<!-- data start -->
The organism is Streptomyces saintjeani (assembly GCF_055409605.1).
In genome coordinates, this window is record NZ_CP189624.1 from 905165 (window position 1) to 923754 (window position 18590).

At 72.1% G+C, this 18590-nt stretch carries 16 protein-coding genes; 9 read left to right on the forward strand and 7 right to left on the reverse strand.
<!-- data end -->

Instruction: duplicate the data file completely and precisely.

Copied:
The organism is Streptomyces saintjeani (assembly GCF_055409605.1).
In genome coordinates, this window is record NZ_CP189624.1 from 905165 (window position 1) to 923754 (window position 18590).

At 72.1% G+C, this 18590-nt stretch carries 16 protein-coding genes; 9 read left to right on the forward strand and 7 right to left on the reverse strand.